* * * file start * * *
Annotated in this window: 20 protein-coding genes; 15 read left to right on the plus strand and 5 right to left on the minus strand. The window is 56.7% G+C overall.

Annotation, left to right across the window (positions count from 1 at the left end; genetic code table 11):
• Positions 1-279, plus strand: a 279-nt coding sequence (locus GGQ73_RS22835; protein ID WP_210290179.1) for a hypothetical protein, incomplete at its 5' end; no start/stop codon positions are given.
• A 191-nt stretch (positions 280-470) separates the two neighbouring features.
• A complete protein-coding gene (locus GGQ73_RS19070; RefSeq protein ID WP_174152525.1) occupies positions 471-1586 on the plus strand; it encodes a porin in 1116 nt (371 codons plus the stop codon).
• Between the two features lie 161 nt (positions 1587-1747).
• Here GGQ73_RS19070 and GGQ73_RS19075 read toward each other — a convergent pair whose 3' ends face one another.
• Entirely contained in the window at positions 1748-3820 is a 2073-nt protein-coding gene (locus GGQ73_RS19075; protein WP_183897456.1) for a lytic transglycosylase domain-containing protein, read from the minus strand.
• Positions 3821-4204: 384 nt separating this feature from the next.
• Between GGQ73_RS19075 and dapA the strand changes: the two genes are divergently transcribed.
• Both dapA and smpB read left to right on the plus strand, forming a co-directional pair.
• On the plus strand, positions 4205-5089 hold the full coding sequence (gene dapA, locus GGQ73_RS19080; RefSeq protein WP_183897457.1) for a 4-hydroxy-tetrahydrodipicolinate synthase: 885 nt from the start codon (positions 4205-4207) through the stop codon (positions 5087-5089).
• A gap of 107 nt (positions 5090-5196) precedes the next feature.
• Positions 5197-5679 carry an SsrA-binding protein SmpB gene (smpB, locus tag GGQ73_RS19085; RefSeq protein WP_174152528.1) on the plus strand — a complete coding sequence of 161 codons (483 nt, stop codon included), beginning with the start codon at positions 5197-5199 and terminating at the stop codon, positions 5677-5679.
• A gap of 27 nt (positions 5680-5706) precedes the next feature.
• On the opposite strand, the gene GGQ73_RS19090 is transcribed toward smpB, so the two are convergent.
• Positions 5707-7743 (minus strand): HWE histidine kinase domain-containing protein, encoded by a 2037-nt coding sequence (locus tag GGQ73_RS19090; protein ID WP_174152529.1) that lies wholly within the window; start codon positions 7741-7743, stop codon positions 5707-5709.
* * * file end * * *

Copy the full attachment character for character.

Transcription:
Annotated in this window: 20 protein-coding genes; 15 read left to right on the plus strand and 5 right to left on the minus strand. The window is 56.7% G+C overall.

Annotation, left to right across the window (positions count from 1 at the left end; genetic code table 11):
• Positions 1-279, plus strand: a 279-nt coding sequence (locus GGQ73_RS22835; protein ID WP_210290179.1) for a hypothetical protein, incomplete at its 5' end; no start/stop codon positions are given.
• A 191-nt stretch (positions 280-470) separates the two neighbouring features.
• A complete protein-coding gene (locus GGQ73_RS19070; RefSeq protein ID WP_174152525.1) occupies positions 471-1586 on the plus strand; it encodes a porin in 1116 nt (371 codons plus the stop codon).
• Between the two features lie 161 nt (positions 1587-1747).
• Here GGQ73_RS19070 and GGQ73_RS19075 read toward each other — a convergent pair whose 3' ends face one another.
• Entirely contained in the window at positions 1748-3820 is a 2073-nt protein-coding gene (locus GGQ73_RS19075; protein WP_183897456.1) for a lytic transglycosylase domain-containing protein, read from the minus strand.
• Positions 3821-4204: 384 nt separating this feature from the next.
• Between GGQ73_RS19075 and dapA the strand changes: the two genes are divergently transcribed.
• Both dapA and smpB read left to right on the plus strand, forming a co-directional pair.
• On the plus strand, positions 4205-5089 hold the full coding sequence (gene dapA, locus GGQ73_RS19080; RefSeq protein WP_183897457.1) for a 4-hydroxy-tetrahydrodipicolinate synthase: 885 nt from the start codon (positions 4205-4207) through the stop codon (positions 5087-5089).
• A gap of 107 nt (positions 5090-5196) precedes the next feature.
• Positions 5197-5679 carry an SsrA-binding protein SmpB gene (smpB, locus tag GGQ73_RS19085; RefSeq protein WP_174152528.1) on the plus strand — a complete coding sequence of 161 codons (483 nt, stop codon included), beginning with the start codon at positions 5197-5199 and terminating at the stop codon, positions 5677-5679.
• A gap of 27 nt (positions 5680-5706) precedes the next feature.
• On the opposite strand, the gene GGQ73_RS19090 is transcribed toward smpB, so the two are convergent.
• Positions 5707-7743 (minus strand): HWE histidine kinase domain-containing protein, encoded by a 2037-nt coding sequence (locus tag GGQ73_RS19090; protein ID WP_174152529.1) that lies wholly within the window; start codon positions 7741-7743, stop codon positions 5707-5709.